Nine years on from their inaugural draft, the Gold Coast Suns will get the chance to hit the reset button after the AFL confirmed the struggling club will hold the top two picks in this year's draft as part of an "assistance package."
The Suns already held the No.1 choice due to finishing at the bottom of the ladder, but will now hold the first two selections, along with the first pick of the second round - currently pick 20.
Gold Coast will receive a mid-first round pick in the 2020 draft and the first pick of the second round in the 2021 draft. They will be able to trade their picks but are expected to at least retain pick one and two.
"We presented to (the AFL) 12 months ago and we said we need to reset this club and, in part, that means that we're looking for a second coming," chief executive Mark Evans said on Monday.
"In 2014 it looked like the club had made some good solid progress, and over the last four or five years we've had difficulty retaining players because of the lack of success.
"This is a second chance for us to come at that with good young players, some mature players and some good programs wrapped around that. I'm really confident we'll make every post a winner."
That starts in this year's draft, when Gold Coast are expected to take Victorian duo Matt Rowell and Noah Anderson first-up.
The pair are largely rated as the best two prospects in this year's pool and the fact they are close friends is seen as a huge boost to Gold Coast's retention prospects.
The last time a club held pick one and two - apart from the original concessions handed to Gold Coast and GWS between 2010 and 2012 - was when Melbourne drafted Tom Scully and Jack Trengove in 2009. Richmond took Dustin Martin at pick three.
Every club's selections will be pushed down the order as a result but it is the 17th-placed Demons and Adelaide who will suffer the most.
Adelaide hold Carlton's first-round pick as part of a trade involving a future draft pick completed last year, with that selection now bumped down the order from No.3 to No.4.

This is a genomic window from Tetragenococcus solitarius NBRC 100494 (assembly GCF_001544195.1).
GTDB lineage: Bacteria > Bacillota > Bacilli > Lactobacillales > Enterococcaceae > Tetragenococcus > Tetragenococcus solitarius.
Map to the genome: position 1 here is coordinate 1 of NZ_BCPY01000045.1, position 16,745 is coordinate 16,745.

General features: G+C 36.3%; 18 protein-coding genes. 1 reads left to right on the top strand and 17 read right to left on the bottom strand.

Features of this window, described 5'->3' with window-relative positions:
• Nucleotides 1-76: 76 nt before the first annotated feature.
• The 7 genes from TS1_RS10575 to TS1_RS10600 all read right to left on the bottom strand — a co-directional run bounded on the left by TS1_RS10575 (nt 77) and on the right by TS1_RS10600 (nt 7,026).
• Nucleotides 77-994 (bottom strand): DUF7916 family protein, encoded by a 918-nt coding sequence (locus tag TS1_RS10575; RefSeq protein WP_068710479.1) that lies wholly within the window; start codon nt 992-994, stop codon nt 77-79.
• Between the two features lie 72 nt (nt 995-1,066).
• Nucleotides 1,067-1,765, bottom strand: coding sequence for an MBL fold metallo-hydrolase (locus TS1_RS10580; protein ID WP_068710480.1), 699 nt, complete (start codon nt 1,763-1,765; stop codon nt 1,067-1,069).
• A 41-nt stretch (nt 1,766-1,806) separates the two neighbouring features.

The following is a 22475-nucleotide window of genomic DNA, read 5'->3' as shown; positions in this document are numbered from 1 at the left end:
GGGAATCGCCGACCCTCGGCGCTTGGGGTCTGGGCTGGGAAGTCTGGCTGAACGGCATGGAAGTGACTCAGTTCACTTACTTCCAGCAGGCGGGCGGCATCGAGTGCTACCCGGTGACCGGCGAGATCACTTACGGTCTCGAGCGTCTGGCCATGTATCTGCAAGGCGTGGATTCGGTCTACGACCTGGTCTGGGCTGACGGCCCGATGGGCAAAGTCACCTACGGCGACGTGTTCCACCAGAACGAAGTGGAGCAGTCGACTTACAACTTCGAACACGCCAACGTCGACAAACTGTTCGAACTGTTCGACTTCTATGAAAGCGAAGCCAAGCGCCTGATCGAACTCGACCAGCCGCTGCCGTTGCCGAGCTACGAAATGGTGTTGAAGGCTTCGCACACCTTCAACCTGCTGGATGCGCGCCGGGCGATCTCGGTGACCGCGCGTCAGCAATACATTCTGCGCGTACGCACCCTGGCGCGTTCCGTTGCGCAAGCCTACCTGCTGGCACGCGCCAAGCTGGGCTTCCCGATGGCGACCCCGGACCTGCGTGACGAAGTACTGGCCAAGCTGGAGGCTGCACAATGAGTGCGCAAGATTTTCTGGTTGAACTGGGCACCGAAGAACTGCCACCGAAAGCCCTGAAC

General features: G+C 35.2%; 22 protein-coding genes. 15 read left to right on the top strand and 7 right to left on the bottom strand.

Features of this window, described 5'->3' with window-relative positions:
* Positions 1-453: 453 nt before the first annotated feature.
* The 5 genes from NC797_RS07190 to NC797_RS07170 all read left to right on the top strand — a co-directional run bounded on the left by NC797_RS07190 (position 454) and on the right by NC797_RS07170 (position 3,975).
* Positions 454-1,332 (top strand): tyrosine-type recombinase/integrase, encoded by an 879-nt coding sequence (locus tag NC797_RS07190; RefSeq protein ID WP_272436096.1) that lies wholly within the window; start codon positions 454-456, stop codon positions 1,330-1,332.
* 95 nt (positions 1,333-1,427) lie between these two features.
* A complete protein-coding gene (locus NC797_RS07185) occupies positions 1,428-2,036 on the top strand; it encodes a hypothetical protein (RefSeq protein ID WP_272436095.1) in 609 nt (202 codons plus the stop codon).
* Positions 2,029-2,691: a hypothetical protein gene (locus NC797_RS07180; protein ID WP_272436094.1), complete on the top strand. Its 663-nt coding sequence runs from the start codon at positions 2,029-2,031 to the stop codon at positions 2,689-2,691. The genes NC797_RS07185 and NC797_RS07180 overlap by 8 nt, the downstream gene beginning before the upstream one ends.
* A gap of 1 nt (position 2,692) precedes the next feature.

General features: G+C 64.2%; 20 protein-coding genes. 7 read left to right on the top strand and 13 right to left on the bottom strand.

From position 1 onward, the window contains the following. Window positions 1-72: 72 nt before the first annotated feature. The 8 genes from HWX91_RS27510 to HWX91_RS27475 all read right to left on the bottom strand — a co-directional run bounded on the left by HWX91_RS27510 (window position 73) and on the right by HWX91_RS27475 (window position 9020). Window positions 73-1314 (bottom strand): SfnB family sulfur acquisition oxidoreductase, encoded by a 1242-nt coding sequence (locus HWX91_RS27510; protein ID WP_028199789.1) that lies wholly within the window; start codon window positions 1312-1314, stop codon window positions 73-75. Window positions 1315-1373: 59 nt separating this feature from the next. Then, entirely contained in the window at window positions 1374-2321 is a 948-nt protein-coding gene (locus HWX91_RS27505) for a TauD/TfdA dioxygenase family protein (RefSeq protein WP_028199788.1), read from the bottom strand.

"We've spoken to those clubs today and they understood the decision and they accepted it," AFL general counsel Andrew Dillon said.
The Crows released a statement but stopped short of publicly questioning the decision, saying they supported an "appropriate" assistance package.
"We have spoken with the league on several occasions in recent times and clearly and firmly expressed our view," chief executive Andrew Fagan said.
"Whether the allocation of a priority pick to the Suns has any impact on our club is unlikely to be known until the national draft itself."
Dillon said the Crows had "accepted" the AFL's call and emphasised the decision to run the Suns' concessions over three years was to "provide certainty for the clubs" future trade and draft windows.
The Suns will also receive expanded academy player access for the next three years, including the provision of the Darwin region as an academy zone, the ability to pre-sign the club's academy player without matching bids from opposition clubs and an increased rookie list of up to 10 players.
The package will also include support from the AFL in the form of operational and strategic services as the Suns look to improve player retention.
It's a genuine bumper set of concessions that, if capitalised upon, should set up the Suns for the long-term.
Crucially, Dillon emphasised the expansion club were "here to stay".
Now it's on the Suns to make the most of their second coming.
Australian Associated Press